Ten Peachtree Place

Michael Graves

Although this skyscraper is nearly three times as tall as the Engineering Research Center, University of Cincinnati (designed a view years later), there are similarities. Both buildings have a distinct sense of base, shaft and top--like traditional skyscrapers. (See, for example, the Wainwright Building.) The entrance is emphasized by the projected bays and the central arch. A designed top with vertical elements (shafts or columns) is also evident in the Michael C. Carlos Museum at Emory University and Bryan Hall at the University of Virginia. In addition, Graves has added an overhanging cornice.
Although the vertical design elements on the shaft are unusual, the style is less idiosyncratic than the more famous skyscrapers in Portland Oregon and Louisville. (See also the Humana Building.)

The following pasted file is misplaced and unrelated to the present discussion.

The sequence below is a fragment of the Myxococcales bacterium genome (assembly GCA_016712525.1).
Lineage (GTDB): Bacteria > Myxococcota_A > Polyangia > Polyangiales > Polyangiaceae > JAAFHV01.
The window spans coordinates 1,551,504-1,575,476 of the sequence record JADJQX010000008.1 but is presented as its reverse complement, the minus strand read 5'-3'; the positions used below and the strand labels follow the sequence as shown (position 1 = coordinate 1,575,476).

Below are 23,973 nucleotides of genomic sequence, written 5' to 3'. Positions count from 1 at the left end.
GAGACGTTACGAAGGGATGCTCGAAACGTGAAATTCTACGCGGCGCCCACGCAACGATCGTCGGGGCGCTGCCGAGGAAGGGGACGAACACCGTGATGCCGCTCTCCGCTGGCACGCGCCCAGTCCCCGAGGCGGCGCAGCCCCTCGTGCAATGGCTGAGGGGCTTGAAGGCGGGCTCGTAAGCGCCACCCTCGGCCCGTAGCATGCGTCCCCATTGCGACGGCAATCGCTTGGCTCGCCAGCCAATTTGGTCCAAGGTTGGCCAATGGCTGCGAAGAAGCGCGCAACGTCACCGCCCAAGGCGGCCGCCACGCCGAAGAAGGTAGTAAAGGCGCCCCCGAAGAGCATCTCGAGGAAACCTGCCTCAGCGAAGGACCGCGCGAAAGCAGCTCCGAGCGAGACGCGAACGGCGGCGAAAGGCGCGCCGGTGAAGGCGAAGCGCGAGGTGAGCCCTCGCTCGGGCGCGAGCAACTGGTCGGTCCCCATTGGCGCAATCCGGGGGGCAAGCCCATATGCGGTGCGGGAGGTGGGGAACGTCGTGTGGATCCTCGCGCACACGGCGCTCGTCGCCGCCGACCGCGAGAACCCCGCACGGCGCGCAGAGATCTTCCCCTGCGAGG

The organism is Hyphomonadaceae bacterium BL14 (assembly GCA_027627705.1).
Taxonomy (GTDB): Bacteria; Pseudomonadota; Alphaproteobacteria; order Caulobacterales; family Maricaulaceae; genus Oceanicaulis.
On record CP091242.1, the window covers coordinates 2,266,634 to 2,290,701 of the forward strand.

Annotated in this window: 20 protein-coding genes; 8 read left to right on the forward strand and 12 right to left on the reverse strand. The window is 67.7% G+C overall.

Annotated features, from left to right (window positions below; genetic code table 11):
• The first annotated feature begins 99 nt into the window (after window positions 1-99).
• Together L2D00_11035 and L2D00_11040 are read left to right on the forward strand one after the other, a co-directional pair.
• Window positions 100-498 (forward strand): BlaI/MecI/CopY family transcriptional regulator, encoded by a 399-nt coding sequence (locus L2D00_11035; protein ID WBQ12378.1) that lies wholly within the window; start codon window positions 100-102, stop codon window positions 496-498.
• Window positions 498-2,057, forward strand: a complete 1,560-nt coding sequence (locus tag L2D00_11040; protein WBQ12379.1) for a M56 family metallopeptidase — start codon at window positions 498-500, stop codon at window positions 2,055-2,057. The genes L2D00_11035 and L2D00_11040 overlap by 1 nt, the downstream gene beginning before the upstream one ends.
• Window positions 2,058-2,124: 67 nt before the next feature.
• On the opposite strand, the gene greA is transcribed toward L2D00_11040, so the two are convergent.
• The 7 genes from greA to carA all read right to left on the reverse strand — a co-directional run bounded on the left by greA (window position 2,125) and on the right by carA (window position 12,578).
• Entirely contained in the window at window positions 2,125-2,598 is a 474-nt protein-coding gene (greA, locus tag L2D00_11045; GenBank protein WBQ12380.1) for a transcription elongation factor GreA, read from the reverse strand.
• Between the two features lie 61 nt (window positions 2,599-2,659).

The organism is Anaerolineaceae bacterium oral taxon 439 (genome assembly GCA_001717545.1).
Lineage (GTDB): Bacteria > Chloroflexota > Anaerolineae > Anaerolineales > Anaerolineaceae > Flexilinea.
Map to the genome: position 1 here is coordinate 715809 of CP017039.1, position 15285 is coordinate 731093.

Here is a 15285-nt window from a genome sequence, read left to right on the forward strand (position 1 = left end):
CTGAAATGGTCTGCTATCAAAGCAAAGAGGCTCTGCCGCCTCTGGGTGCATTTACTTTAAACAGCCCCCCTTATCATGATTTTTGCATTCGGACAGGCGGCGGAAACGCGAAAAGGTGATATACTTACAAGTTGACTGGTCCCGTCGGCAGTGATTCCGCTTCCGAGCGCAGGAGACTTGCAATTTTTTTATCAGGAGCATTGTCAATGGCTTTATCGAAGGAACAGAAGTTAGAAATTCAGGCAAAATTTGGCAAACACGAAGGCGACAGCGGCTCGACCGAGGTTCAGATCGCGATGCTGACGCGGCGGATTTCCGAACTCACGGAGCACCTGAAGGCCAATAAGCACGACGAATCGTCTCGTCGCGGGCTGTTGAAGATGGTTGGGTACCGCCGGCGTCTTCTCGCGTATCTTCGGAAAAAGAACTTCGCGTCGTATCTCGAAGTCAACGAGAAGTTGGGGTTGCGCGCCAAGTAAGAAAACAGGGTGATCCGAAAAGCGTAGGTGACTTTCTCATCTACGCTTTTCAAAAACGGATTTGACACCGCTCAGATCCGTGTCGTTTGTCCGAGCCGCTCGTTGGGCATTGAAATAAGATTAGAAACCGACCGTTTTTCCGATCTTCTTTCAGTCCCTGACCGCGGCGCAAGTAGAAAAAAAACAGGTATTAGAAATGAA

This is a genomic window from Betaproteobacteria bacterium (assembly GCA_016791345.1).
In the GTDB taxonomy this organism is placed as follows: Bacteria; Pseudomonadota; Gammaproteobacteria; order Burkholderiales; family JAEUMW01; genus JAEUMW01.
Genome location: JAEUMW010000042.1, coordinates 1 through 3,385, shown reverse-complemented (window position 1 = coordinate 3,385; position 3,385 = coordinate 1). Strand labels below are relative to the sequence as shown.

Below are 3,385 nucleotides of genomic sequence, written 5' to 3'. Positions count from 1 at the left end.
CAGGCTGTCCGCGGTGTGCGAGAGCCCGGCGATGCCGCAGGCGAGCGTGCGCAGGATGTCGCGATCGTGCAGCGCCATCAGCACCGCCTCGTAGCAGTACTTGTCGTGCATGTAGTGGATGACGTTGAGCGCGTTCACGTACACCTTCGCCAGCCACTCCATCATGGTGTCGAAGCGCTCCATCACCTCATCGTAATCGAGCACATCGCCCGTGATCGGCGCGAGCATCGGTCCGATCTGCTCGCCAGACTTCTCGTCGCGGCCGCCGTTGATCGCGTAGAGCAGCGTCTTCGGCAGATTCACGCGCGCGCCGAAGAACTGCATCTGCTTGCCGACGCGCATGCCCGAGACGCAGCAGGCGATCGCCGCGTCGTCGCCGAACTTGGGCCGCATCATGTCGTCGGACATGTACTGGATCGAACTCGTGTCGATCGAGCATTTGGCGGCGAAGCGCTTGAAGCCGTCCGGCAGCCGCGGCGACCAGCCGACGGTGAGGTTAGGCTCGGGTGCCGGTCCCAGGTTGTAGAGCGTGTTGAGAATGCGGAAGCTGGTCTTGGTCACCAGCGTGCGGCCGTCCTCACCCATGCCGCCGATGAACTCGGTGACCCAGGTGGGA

The multi-story base


The entrance and the loggia at the base

The building material is red granite.

Details of the top and shaft

Windows in dark glass isolate the separate stories and add a horizontal element while vertical projections and concavities emphasize the height.

A view from the side looking up

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© 2002 Mary Ann Sullivan. I have photographed (on site), scanned, and manipulated all the images on these pages. Please feel free to use them for personal or educational purposes. They are not available for commercial purposes.

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